6 Great Lighting Tips for the Perfect Outdoor Shot


Portrait photography is one of the most challenging and rewarding photography techniques that a person can master. Outdoor photography deals with a variety of different factors including lighting and overall interference. Trying to take the perfect shot can be frustrating, especially in direct sunlight, which has a tendency to wash out photography subjects. But there are ways around the “outdoor lighting pitfalls.” These six simple tips will help improve your next outdoor shot.

1. Natural light should work for you, not against you.

Most photographers prefer overcast days to sunny ones. An overcast day will lend a softening effect to any photographs taken, whether they’re portrait photography or scenery. That said, there are ways to use the sun to your advantage. You should always work with the light available rather than trying to counteract it. These are ways to approach different areas of lighting:

  • In full sunlight, you have the chance to take daring and bold photographs. You can move your subject into a shaded area and use either a reflector or flash to fill in dark areas.
  • In partial sunlight, clouds will act as a natural diffuser. This is an ideal environment for outdoor portraits. You’ll need to make sure that you don’t have a flat or boring image, though. Use a reflector to bounce your natural light back into your subject’s face to give them a healthy glow.
  • When there’s no sun, you’ll need to use wider apertures and a slower shutter speed. You should use a reflector to add the light back into the shot, take advantage of any small pockets of sun you have, and use a fill flash.

2. The lens you use matters.

When you’re shooting an outdoor portrait, it’s a good idea to use a lens with a long focal length. Long focal lengths increase your subject’s sharpness. When you use a lens whose focal length is less than 70mm, your subject’s face might become distorted. Most outdoor portraits are shot between 120mm and 200mm. Telephoto lenses have a shallow field depth, so they work well when you want to focus your subject and blur the background.

3. Reflectors are helpful.

A reflector makes a huge difference when you take outdoor portraits. If you’re shooting in shady or dim light, you’ll want to use the reflector to place as much natural light on your subject as possible. If you’re dealing with the harshness of direct sunlight, you can use a white reflector to mitigate that. For shady environments, a silver reflector will reflect the most light to your subject.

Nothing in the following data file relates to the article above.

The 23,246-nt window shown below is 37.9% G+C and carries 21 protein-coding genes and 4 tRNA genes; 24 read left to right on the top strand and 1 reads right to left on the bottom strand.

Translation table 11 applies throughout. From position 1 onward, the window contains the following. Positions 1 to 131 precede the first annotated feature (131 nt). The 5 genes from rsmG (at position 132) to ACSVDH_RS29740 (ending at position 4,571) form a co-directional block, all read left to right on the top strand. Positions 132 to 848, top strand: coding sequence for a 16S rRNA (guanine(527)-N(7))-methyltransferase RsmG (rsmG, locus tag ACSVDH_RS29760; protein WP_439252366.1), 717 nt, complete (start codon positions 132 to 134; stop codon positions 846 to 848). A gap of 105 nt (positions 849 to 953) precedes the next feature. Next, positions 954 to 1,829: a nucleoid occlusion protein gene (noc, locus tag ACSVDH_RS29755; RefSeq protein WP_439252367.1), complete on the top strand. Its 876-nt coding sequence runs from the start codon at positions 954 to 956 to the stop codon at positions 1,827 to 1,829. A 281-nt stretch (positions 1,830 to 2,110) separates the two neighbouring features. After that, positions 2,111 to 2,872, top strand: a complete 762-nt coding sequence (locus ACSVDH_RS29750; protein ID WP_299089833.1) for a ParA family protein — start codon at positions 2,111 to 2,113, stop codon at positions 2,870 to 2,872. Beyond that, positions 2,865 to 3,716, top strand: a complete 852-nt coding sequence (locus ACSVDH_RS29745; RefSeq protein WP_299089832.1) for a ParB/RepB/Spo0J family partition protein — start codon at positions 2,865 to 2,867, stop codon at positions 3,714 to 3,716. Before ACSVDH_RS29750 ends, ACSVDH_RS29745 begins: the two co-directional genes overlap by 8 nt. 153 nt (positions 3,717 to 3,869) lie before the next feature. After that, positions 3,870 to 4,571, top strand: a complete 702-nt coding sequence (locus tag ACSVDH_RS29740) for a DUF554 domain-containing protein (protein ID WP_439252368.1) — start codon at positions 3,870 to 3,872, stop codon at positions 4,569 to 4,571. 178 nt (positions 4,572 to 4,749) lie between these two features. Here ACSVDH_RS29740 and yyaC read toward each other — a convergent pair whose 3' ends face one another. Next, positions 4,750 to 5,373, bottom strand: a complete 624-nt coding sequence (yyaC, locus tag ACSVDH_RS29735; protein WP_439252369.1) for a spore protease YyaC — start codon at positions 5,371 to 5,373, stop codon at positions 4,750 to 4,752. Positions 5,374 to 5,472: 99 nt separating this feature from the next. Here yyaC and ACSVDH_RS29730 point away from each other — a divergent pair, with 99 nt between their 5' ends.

4. Fill flash is your friend.

Many photographers are hesitant to use flash, but flash is an essential part of outdoor photography. You might think that a sunlit day is the last environment that needs a flash, but you’d be wrong. When the sun is overhead, your subject doesn’t have a lot of natural light on their front. The pictures you take will be shadowed instead of saturated. Use a flash to erase shadows and capture more details.

5. Pay attention to your settings.

You need to pay careful attention to the settings of your camera. Most people shoot outdoor portraits with a wide aperture; this brings the background out of focus while keeping the subject in sharp relief. Your exact settings will change depending on your circumstances, the effect you want the photo to have, the lighting you’re working with, and the place that you’re shooting.

6. Use a lens filter.

Lens filters are an ideal way to mitigate the harshness of some natural light. A polarizing filter will limit the light that reaches the actual camera. When white light is eliminated from the shot, the colors will be much deeper and more saturated. Both your background and your subject will have a richer, more in-depth image. The exact filter you use will depend on the type of lens you’re using and the type of photograph you’re taking.




About Author

Kelly is DailyU’s lead blogger. She writes on a variety of topics and does not limit her creativity. Her passion in life is to write informative articles to help people in various life stages.

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